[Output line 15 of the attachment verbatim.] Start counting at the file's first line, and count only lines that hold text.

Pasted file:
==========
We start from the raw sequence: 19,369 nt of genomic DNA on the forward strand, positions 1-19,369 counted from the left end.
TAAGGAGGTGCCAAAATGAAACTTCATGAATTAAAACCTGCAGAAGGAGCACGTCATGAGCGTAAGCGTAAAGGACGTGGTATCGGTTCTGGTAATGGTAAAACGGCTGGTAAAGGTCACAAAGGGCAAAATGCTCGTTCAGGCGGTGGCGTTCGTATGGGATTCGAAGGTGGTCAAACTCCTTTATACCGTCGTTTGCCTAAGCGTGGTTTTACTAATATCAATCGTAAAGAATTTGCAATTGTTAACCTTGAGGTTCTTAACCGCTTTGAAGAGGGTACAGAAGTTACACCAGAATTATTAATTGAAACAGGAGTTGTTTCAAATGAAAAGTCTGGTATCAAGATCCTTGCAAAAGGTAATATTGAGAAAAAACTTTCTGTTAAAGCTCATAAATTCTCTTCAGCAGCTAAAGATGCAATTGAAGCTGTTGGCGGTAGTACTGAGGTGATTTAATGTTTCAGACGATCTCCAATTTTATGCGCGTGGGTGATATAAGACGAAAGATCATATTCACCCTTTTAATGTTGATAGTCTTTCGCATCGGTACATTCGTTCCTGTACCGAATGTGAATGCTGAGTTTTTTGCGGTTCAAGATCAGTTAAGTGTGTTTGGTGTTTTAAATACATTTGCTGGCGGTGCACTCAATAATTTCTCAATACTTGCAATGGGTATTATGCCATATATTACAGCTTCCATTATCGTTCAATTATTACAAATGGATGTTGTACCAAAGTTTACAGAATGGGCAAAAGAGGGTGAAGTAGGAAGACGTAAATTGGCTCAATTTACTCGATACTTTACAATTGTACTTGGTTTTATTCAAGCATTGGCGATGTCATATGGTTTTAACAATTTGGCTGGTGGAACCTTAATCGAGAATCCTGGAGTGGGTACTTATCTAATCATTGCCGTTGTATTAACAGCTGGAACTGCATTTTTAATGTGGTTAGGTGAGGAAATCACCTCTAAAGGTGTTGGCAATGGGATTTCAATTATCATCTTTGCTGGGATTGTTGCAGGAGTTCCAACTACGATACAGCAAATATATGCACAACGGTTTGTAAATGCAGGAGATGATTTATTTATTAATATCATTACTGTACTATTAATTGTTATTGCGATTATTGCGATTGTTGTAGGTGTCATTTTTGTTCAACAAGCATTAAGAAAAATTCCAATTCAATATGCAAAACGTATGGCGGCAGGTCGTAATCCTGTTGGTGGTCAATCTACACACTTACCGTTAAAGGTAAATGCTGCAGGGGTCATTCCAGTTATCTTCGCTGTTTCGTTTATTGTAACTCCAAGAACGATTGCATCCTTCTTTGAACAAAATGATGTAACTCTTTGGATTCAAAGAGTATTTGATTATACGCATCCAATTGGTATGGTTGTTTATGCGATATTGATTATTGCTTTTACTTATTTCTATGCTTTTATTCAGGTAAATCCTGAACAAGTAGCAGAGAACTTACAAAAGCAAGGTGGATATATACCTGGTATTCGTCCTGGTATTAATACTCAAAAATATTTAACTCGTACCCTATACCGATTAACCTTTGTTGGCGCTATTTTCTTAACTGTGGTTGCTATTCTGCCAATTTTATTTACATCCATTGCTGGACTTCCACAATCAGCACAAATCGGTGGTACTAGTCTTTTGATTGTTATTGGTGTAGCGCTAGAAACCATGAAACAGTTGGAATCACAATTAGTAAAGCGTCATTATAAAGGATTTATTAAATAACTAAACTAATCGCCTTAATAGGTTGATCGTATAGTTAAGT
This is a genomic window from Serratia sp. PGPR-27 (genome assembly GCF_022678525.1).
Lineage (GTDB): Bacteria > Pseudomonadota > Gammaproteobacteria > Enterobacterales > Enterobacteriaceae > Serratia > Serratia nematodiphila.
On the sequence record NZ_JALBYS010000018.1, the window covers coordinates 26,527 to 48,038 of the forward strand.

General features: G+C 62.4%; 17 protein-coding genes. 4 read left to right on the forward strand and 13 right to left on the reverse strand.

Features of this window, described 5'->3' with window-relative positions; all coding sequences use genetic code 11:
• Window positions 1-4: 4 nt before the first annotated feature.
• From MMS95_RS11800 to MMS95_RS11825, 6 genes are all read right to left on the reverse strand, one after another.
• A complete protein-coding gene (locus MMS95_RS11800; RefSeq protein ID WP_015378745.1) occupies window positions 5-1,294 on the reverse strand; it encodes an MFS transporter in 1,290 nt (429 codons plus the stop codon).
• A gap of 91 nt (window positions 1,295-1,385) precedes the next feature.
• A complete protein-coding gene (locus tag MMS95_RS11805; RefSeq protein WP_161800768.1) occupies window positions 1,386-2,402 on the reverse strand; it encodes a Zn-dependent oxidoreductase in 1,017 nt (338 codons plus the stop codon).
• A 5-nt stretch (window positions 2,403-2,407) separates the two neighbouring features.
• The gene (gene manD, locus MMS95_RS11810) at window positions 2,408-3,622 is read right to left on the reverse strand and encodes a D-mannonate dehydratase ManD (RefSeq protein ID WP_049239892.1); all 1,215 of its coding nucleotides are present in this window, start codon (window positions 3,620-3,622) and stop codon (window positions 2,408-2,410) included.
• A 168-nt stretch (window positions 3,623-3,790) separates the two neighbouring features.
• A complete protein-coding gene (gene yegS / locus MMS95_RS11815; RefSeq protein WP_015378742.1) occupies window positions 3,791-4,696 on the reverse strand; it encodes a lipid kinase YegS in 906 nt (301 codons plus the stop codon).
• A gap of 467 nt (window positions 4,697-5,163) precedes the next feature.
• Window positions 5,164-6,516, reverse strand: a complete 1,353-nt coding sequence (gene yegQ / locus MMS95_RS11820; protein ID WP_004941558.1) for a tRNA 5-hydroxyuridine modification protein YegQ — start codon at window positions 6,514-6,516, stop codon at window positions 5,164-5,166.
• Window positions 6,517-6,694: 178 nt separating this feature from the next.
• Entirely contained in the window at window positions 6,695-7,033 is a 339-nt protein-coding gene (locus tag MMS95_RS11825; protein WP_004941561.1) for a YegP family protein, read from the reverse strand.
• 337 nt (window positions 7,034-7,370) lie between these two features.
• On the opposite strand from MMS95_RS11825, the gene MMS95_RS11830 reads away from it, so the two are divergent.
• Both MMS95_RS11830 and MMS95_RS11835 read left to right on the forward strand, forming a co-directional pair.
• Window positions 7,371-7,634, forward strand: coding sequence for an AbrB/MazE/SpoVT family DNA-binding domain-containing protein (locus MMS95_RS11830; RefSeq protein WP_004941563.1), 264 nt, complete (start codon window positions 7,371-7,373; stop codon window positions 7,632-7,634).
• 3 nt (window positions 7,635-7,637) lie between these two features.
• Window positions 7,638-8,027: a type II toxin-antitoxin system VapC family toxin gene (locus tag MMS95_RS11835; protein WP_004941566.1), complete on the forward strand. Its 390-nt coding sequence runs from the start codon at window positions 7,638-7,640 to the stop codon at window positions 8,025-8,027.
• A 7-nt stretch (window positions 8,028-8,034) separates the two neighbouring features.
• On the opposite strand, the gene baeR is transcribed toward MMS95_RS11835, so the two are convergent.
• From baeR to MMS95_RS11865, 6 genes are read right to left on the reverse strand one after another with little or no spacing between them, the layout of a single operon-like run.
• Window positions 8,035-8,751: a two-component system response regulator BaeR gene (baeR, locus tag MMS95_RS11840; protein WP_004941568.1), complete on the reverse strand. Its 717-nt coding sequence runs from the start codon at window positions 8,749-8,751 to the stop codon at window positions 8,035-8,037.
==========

• A 168-nt stretch (window positions 3,623-3,790) separates the two neighbouring features.